APA Title Page (Cover Page) Format, Example, & Templates

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In APA Style (7th edition), the cover page, or title page, should include:
  • A running head (professional papers only) and page number
  • The title of the paper
  • The name of the author(s)
  • The institutional affiliation
  • An author note; optional (professional papers only)
  • A student paper should also include course information
Note : APA 7 provides slightly different directions for formatting the title pages of professional papers (e.g., those intended for scholarly publication) and student papers (e.g., those turned in for credit in a high school or college course).

Professional paper APA title page

An example of an APA format reference page

Student paper APA title page

An example of an APA format reference page

Formatting an APA title page

Note : All text on the title page should be double-spaced and typed in either 12-point, Times New Roman font. In the 7th edition, APA increaded the flexibility regarding font options: which now include Calibri 11, Arial 11, Lucida Sans Unicode 10, Times New Roman 12, or Georgia 11. All words should be centered, and capitalize the first letter of important words.

Running Head

In the 7th edition of the APA style manual, running heads are only required for professional papers that are being submitted for publication (student papers do not require a running head, but still need a page number).

Your title page should contain a running head that is flush left at the top of the page and a page number that is flush right at the top of the page.

Place the running head in the page’s header:

  • The running head is the abbreviated title of the paper (IN UPPERCASE LETTERS) aligned left on the page header of all pages, including the title page. APA (7th edition) guidelines require that running heads be a maximum of 50 characters (spaces count as characters).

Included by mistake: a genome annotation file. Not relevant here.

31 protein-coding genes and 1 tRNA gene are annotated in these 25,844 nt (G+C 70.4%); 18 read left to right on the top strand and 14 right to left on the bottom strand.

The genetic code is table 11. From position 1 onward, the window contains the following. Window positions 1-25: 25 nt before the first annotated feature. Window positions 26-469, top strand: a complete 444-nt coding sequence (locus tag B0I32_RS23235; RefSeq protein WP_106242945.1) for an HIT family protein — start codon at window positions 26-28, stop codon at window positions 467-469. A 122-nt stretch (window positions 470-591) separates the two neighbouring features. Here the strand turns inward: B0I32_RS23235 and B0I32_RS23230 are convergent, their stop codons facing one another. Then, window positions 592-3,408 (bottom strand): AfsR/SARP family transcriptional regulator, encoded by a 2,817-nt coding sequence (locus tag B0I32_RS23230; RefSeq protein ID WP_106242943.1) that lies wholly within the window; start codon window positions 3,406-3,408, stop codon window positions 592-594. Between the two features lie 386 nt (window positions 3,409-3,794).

• The “Running head:” label used in the APA sixth edition is no longer used.
  • Place the page number in this same header, but align right, beginning with page number 1 on the title page.
  • This header should be 1 inch from the top. Some instructors allow for 1/2 inch, too, but the default is 1 inch.

Paper Title

Position the title of the paper in the upper half of the page. The title should be centered and written in boldface, and important words should be capitalized.

The APA recommends that your title should be a maximum of 12 words and should not contain abbreviations or words that serve no purpose.

Author Name(s)

Institutional affiliation.

Position the school or university’s name below the author(s) name, centered.

A student paper should also include the course number and name, instructor name, and assignment due date.

Further Information

  • APA Student Title Page Guide
  • APA Referencing
  • How to Write a Lab Report
  • Essay Writing Guide for Psychology Students
  • APA Style Citations & References
  • Example of an APA Formatted Paper

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American Psychological Association

Title Page Setup

A title page is required for all APA Style papers. There are both student and professional versions of the title page. Students should use the student version of the title page unless their instructor or institution has requested they use the professional version. APA provides a student title page guide (PDF, 199KB) to assist students in creating their title pages.

Student title page

The student title page includes the paper title, author names (the byline), author affiliation, course number and name for which the paper is being submitted, instructor name, assignment due date, and page number, as shown in this example.

diagram of a student page

Title page setup is covered in the seventh edition APA Style manuals in the Publication Manual Section 2.3 and the Concise Guide Section 1.6

example of a research paper cover page

Related handouts

  • Student Title Page Guide (PDF, 263KB)
  • Student Paper Setup Guide (PDF, 3MB)

Student papers do not include a running head unless requested by the instructor or institution.

Follow the guidelines described next to format each element of the student title page.

Paper title

Place the title three to four lines down from the top of the title page. Center it and type it in bold font. Capitalize of the title. Place the main title and any subtitle on separate double-spaced lines if desired. There is no maximum length for titles; however, keep titles focused and include key terms.

Author names

Place one double-spaced blank line between the paper title and the author names. Center author names on their own line. If there are two authors, use the word “and” between authors; if there are three or more authors, place a comma between author names and use the word “and” before the final author name.

Cecily J. Sinclair and Adam Gonzaga

Author affiliation

For a student paper, the affiliation is the institution where the student attends school. Include both the name of any department and the name of the college, university, or other institution, separated by a comma. Center the affiliation on the next double-spaced line after the author name(s).

Department of Psychology, University of Georgia

Course number and name

Provide the course number as shown on instructional materials, followed by a colon and the course name. Center the course number and name on the next double-spaced line after the author affiliation.